les Davey de France

Alan and Pat live and work in Bordeaux. Alan is a pastor and Pat was a nurse. Now we work with UFM worldwide. Read on! (If you'd like to know what took us to Bordeaux, then start with the archives from September 2004)

Tuesday, April 10, 2018

Is that ECT, BST, GMT or DKT?

We're an hour ahead of our dear ones in the United Kingdom. France operates on what, I believe, is called Europaean Central Time, currently at GMT + 2.

Meanwhile the UK is now on British Summer Time, GMT + 1, which must seem like a bitter irony as the winds lash and the rain cascades.

Incidentally the stress of adapting to this national tidal wave of sleep lost and gained is enough to account for a noticeable rise in heart attacks. So take it slowly. Certainly last week I along with many others was suffering with la crève, an extreme fatigue that comes upon you for no discernable reason, if not the change to Summer Time.

But here in the Davey household we had another problem. Between our living room and our kitchen there was a noticeable time difference of about 6 minutes. We called this Davey Salon Time (DST) and Davey Kitchen Time (DKT). DST was well aligned with all the other clocks we knew, such as the internet, our mobile phones. DKT was six minutes behind.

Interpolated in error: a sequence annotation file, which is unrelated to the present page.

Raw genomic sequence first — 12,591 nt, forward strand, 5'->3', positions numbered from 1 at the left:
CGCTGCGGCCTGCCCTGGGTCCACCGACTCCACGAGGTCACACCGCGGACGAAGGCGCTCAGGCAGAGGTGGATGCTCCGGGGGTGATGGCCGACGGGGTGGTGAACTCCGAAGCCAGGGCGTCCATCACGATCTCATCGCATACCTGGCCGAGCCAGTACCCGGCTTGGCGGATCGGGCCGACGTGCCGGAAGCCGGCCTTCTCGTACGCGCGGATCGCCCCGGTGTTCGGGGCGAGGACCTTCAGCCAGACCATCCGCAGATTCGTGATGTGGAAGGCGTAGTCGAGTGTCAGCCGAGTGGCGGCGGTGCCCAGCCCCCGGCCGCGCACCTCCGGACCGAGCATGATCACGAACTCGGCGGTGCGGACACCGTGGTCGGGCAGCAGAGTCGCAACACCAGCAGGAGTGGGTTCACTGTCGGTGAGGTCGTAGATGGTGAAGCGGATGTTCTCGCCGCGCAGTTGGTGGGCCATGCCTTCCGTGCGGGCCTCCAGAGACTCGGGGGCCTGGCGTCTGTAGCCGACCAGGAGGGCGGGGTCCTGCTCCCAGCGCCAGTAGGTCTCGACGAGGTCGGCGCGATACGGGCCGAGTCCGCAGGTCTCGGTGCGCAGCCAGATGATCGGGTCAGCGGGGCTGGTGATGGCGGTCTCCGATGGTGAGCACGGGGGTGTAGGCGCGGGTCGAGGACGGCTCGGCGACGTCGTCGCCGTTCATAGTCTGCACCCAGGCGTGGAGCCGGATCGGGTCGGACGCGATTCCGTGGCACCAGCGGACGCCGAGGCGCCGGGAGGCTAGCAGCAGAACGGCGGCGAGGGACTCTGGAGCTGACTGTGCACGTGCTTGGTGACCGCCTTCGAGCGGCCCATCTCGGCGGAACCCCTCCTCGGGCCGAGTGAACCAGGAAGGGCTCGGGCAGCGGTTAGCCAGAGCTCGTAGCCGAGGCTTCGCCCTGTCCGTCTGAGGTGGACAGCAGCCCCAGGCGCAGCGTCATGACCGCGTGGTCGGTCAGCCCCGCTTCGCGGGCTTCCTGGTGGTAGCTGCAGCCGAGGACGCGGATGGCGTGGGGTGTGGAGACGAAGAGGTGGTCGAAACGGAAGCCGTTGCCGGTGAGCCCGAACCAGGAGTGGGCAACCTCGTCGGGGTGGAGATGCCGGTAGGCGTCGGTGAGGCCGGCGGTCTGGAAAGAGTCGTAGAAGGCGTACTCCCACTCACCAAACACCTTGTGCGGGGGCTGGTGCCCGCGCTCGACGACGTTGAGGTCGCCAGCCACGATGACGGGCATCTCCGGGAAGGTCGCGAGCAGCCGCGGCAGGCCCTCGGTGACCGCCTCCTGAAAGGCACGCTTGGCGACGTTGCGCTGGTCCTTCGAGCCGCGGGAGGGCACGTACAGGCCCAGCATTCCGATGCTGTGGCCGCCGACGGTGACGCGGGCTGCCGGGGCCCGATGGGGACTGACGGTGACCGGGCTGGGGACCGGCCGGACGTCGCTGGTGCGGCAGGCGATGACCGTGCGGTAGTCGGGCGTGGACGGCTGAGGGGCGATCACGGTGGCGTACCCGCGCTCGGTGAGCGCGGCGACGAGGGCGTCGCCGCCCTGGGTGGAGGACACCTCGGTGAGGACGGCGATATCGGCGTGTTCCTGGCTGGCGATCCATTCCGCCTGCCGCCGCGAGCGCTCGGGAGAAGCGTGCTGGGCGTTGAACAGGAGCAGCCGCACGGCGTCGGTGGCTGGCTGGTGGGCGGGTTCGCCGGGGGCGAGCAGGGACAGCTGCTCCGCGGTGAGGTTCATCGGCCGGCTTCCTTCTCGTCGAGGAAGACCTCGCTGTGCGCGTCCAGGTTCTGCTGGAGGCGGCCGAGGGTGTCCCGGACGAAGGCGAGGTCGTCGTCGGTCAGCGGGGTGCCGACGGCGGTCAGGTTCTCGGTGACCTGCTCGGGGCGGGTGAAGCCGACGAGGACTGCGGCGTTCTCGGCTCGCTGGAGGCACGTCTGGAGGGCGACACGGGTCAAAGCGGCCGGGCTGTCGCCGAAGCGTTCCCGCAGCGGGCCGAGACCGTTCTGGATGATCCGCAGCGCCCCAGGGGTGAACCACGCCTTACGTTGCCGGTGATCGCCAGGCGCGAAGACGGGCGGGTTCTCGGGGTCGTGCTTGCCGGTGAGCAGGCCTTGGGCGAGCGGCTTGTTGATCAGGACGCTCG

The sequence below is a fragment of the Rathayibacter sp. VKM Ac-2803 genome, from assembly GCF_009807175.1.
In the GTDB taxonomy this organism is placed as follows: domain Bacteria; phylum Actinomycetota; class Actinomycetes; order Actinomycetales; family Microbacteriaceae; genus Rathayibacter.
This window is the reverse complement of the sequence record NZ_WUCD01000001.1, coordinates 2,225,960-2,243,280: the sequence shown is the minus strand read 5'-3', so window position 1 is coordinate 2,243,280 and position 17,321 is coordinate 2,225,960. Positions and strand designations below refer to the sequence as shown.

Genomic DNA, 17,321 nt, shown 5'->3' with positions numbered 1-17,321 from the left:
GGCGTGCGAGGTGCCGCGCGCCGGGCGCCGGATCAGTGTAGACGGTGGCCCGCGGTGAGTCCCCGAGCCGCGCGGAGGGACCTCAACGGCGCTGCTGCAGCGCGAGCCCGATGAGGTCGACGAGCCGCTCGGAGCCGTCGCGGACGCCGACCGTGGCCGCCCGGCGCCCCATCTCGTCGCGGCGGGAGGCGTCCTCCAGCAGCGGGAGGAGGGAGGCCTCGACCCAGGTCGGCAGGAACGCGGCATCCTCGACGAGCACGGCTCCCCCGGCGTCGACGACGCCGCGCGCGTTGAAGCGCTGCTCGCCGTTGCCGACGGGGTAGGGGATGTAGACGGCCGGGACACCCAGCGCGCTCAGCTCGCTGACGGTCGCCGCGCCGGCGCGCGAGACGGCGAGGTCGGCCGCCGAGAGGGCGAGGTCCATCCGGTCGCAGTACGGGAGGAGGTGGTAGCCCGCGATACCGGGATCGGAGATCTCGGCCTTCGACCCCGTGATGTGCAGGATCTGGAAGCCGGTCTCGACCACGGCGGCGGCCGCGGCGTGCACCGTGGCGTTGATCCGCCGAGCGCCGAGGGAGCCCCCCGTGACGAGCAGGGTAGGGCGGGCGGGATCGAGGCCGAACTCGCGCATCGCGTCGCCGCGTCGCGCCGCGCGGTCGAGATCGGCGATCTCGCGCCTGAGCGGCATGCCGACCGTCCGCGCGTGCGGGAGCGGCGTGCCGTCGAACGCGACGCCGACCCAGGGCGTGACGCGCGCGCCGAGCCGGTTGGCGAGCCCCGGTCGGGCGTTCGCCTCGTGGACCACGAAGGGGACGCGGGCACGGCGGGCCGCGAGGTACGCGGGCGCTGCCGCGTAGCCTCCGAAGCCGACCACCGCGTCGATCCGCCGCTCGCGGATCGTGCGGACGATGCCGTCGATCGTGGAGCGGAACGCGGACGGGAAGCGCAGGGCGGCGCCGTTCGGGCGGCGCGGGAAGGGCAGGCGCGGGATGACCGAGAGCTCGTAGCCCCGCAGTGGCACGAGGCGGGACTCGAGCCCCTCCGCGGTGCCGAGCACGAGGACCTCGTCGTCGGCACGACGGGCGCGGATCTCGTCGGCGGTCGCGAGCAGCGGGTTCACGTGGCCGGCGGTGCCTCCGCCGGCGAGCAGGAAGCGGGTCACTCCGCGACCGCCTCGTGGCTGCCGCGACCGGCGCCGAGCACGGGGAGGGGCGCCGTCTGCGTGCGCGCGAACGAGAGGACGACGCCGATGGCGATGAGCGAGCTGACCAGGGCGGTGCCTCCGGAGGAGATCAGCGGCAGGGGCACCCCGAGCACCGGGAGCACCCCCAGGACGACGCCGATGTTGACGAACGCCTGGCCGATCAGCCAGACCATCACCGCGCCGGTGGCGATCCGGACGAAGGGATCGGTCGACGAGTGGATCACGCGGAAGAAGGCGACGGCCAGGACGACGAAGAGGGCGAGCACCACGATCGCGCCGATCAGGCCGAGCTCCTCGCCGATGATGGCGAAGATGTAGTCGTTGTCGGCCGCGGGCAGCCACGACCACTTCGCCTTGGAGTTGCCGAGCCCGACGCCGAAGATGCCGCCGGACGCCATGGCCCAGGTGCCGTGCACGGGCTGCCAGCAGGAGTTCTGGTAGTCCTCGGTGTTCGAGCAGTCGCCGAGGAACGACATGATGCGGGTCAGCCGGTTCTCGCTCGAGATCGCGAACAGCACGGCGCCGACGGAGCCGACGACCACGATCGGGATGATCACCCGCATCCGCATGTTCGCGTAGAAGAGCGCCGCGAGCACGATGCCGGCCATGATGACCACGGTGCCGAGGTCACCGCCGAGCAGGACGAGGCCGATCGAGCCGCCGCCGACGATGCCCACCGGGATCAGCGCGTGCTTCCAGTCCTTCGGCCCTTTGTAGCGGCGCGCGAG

Our flat is what estate agents would call "deceptively spacious", but it's not that big. Why this time warp?

Well time, as we know, is not really a constant. It is composed of waves of timey-wimey stuff and therefore extremely variable, and the quantum effect of moving between the salon and the kitchen was strangely sufficient to warp time to the ...

Our living room clocks are battery powered. Our kitchen clocks, on the oven and the microwave, are mains-electric. Mains-electric clocks commonly use the 50Hz cycle of the alternating current to measure time. And since January, because of some jiggery-pokery in which I seem to recall the Russians were involved ("Oh no we were not!" "Oh yes you were!"), the alternating current in Western Continental Europe was about 49.9996Hz, enough over a couple months to put our clocks slow by six minutes.

So THAT'S why I missed those buses! And THAT'S why the (mains-powered) clock on Pat's side of the bed was six minutes slow all the time.

It's now been sorted out and by some more jiggery-pokery (they ran the current at 50.00001Hz for a while) the ovens of the continent are showing the correct time once more.


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